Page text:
2. Alternatively and my prefrence is to overnight in Delhi and start for Ramnagar early in the morning by road. 4 hours of driving through country side is fun as well as you can rest assured that no one is stealing you camera gear while you are sleeping. It may not be logical for most, but I like this option.

Also that restaurant at Claridges Surajkund called "Dhaba" has a truck in the restaurant and the food was lovely.

For Stay:
1. For my first night in Ramnagar, I stayed at wildcrest. It was a decent accommodation, however I found it to be slightly overpriced for what it was. May be I am spoilt by other lodges like Jungle Lodges in Kabini and Ranthambhore Bagh in Ranthambhore.
2. I also saw a hotel called The Den around Mohan that looked promising, but then it's just an impression that I got from exterior. They had tree houses man!!!

For Safari:
We were with Tigermoon safaris in Ramnagar. They arranged for all logistics and their execution was flawless. I could not have been happier with their services. The whole trip was arranged by Toehold (toehold.in), who are now my favorite travel management company.

______________________________ ______________________________ _____

If you had the patience to read till now, I would really love to hear from you.

Cheers,
Kartik
Last edited by kartikp; Oct 10th, 2011 at 16:39..
#2 Oct 8th, 2011, 19:48
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  • tripsammy is offline
#2
Excellent report, glad you had such a good trip....you are clearly another Corbett convert! Really makes me desperate to go back!
Excellent photos,love the hornbill in flight, what lens were you using?
#3 Oct 8th, 2011, 19:57
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#3
Hey Tripsammy,

I am sure a convert (if that is the right word for it).. hooked, addicted yes I am. I think I have another official trip coming very soon for Delhi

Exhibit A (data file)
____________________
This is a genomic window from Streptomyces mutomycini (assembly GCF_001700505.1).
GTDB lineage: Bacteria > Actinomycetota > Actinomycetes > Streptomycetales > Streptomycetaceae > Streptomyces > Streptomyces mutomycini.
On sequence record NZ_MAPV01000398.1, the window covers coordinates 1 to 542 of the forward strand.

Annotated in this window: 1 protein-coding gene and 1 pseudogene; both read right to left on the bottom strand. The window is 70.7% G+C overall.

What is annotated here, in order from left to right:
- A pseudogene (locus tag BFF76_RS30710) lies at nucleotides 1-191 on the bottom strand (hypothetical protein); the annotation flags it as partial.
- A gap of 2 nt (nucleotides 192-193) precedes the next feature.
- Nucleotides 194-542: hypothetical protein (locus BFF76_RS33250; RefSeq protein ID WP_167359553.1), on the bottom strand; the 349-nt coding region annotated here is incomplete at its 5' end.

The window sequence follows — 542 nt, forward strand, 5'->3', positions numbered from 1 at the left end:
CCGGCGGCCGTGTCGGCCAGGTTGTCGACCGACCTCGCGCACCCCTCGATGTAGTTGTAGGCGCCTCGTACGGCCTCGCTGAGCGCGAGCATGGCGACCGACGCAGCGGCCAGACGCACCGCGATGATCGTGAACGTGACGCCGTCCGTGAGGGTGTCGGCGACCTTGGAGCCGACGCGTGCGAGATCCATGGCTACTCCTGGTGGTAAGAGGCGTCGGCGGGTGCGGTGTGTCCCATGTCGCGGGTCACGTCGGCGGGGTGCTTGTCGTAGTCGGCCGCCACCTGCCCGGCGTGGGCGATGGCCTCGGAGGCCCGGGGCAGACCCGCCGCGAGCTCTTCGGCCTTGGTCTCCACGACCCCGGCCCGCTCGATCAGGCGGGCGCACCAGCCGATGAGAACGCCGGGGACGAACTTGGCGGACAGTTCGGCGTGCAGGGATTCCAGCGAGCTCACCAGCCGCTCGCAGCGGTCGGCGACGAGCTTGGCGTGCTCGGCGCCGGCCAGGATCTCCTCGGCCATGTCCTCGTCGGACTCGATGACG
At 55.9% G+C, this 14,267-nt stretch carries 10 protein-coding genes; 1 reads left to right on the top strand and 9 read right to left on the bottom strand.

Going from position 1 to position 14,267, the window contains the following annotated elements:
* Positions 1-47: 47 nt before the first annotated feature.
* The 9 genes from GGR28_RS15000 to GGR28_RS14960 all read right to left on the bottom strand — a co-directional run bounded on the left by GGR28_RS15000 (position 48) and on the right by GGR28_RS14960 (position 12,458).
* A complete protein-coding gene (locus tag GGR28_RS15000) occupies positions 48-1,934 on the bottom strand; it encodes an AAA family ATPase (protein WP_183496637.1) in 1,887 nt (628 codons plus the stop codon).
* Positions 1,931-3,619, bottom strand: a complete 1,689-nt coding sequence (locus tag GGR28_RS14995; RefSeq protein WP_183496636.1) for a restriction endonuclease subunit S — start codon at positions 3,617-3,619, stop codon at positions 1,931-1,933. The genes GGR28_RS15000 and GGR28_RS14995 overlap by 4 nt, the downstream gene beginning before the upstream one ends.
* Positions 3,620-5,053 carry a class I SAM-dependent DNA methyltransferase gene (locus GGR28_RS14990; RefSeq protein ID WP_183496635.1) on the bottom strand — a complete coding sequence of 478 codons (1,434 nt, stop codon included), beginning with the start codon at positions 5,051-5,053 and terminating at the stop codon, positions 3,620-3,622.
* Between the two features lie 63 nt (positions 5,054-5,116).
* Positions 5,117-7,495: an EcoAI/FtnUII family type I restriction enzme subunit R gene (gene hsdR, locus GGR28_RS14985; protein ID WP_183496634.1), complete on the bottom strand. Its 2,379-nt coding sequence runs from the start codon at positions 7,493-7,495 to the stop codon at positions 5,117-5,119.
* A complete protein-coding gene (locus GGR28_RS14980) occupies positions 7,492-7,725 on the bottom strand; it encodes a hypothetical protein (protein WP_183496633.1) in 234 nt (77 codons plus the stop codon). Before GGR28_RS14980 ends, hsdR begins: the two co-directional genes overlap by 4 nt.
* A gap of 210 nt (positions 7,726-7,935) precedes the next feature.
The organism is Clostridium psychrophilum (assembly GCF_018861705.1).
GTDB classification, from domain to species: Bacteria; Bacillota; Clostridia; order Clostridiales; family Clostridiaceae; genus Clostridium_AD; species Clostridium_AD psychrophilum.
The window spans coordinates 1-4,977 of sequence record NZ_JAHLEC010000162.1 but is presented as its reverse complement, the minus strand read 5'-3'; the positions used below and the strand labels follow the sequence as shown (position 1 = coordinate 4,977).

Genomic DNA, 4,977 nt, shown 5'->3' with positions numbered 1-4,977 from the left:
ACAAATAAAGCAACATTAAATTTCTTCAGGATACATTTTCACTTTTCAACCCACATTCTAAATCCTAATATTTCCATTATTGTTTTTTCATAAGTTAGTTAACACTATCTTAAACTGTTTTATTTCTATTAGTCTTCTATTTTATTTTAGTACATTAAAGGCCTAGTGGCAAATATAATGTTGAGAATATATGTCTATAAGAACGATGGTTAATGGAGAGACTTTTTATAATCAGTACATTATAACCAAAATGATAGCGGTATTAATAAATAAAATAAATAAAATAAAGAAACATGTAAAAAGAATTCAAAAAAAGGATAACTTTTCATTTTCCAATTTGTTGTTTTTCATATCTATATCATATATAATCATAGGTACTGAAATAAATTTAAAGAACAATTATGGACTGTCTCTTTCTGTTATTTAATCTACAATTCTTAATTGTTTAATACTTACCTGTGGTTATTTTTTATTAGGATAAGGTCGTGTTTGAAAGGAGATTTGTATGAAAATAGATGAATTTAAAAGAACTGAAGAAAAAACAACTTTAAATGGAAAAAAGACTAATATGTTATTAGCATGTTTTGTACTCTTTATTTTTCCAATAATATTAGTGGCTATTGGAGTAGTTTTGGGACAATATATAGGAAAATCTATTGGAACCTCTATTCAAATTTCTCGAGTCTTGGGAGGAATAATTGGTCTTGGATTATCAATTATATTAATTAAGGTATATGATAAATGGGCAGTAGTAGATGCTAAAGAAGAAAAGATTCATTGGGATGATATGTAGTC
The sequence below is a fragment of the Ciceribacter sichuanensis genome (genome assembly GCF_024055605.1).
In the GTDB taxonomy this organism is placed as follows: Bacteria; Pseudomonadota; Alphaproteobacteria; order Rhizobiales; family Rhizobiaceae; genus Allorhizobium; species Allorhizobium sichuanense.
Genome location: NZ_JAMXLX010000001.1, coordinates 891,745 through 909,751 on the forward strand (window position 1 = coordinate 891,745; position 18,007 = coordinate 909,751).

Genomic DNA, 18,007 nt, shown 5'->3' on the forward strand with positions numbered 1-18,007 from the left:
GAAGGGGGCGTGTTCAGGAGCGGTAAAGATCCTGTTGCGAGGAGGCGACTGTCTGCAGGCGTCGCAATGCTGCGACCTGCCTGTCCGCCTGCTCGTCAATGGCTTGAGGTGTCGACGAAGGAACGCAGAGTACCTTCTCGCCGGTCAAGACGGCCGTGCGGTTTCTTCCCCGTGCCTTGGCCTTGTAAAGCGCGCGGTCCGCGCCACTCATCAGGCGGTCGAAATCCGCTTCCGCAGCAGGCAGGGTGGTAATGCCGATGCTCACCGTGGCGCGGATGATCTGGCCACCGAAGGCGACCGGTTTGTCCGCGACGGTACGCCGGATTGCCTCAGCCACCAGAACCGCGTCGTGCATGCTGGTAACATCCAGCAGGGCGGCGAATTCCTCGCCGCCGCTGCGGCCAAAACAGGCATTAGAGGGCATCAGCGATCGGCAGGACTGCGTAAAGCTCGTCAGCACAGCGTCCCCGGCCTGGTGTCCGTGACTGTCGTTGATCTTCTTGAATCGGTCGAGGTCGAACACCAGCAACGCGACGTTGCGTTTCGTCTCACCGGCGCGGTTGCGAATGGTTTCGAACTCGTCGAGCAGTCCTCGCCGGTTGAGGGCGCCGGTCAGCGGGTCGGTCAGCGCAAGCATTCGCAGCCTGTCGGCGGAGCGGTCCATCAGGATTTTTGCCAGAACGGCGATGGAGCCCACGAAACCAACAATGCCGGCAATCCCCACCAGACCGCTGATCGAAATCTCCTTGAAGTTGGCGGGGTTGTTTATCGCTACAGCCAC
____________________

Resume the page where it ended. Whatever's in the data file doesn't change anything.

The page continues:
I was using 500mm f/4, 100-400mm and Nokia X6 camera for quite a few shots.

Cheers,
Kartik
#4 Oct 8th, 2011, 20:11
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  • shahronakm is offline
#4
Amazingly clear & sharp pictures with just the right amount of description / information. By the way I have heard that toehold also rent equipments like prime lens, any idea on the topic ?

Going through you trip report did remind me of our (me & wife) trip to Corbett in April 2011 (Inspired by tripsammy's Corbett trip report). Yet to write a report or upload any pics (A bit lazy on my part, infact very lazy) of the trip.

Ronak.
#5 Oct 8th, 2011, 20:20
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#5
Ronak,

I had rented a 500mm form toehold along with my own 100-400 for this trip. Till this year I was trying different telephotos to see which one fits the bill for me. I tried a 600mm in Kabini, 400mm f/2.8 in LRK/GRK and 500mm f/4 in Corbett. I finally got me a 500mm f/4 and could not be happier.

I have rented lenses and camera from Toehold in past and will do so in future without hesitating. They generally rent the lenses in B'lore but for regular clients and known people they do make exceptions and deliver lenses anywhere. It worked for me very well as they have a lot of canon super teles. In Nikon they have 200-400 I believe. You can have a look here : http://toehold.in/rentals.php

Cheers,
Kartik
#6 Oct 8th, 2011, 20:33
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#6
@Kartik, thanks a lot for your reply. I did check out the link given by you. Hope they had the same service in Mumbai. So for your Corbett trip did they deliver it to you in Corbett ?

Congrats on your 500 mm f/4 & looking forward to see more of your stunning pictures in near future.

Ronak.
#7 Oct 8th, 2011, 20:38